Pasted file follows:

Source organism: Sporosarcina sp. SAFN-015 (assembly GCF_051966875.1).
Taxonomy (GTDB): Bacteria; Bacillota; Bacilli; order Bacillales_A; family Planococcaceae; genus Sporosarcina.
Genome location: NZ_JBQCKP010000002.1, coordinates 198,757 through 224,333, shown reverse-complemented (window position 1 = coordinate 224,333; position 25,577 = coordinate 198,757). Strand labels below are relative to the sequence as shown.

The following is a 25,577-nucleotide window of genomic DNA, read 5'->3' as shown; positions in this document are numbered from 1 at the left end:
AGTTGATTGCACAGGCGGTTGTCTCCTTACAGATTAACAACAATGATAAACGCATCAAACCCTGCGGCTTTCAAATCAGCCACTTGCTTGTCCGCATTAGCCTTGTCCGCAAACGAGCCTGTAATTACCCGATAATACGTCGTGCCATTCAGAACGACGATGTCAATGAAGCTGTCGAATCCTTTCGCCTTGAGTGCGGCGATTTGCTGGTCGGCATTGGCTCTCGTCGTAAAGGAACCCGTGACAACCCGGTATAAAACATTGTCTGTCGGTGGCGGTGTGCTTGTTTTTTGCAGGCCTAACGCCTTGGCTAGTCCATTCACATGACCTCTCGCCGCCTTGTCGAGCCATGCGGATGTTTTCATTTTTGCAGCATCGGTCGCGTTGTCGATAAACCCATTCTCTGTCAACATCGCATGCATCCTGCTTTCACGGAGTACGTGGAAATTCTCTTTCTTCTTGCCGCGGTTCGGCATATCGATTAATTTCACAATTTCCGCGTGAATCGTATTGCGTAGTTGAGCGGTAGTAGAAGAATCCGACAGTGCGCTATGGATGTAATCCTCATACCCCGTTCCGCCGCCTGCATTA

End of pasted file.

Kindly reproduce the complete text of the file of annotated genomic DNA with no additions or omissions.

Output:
Source organism: Sporosarcina sp. SAFN-015 (assembly GCF_051966875.1).
Taxonomy (GTDB): Bacteria; Bacillota; Bacilli; order Bacillales_A; family Planococcaceae; genus Sporosarcina.
Genome location: NZ_JBQCKP010000002.1, coordinates 198,757 through 224,333, shown reverse-complemented (window position 1 = coordinate 224,333; position 25,577 = coordinate 198,757). Strand labels below are relative to the sequence as shown.

The following is a 25,577-nucleotide window of genomic DNA, read 5'->3' as shown; positions in this document are numbered from 1 at the left end:
AGTTGATTGCACAGGCGGTTGTCTCCTTACAGATTAACAACAATGATAAACGCATCAAACCCTGCGGCTTTCAAATCAGCCACTTGCTTGTCCGCATTAGCCTTGTCCGCAAACGAGCCTGTAATTACCCGATAATACGTCGTGCCATTCAGAACGACGATGTCAATGAAGCTGTCGAATCCTTTCGCCTTGAGTGCGGCGATTTGCTGGTCGGCATTGGCTCTCGTCGTAAAGGAACCCGTGACAACCCGGTATAAAACATTGTCTGTCGGTGGCGGTGTGCTTGTTTTTTGCAGGCCTAACGCCTTGGCTAGTCCATTCACATGACCTCTCGCCGCCTTGTCGAGCCATGCGGATGTTTTCATTTTTGCAGCATCGGTCGCGTTGTCGATAAACCCATTCTCTGTCAACATCGCATGCATCCTGCTTTCACGGAGTACGTGGAAATTCTCTTTCTTCTTGCCGCGGTTCGGCATATCGATTAATTTCACAATTTCCGCGTGAATCGTATTGCGTAGTTGAGCGGTAGTAGAAGAATCCGACAGTGCGCTATGGATGTAATCCTCATACCCCGTTCCGCCGCCTGCATTA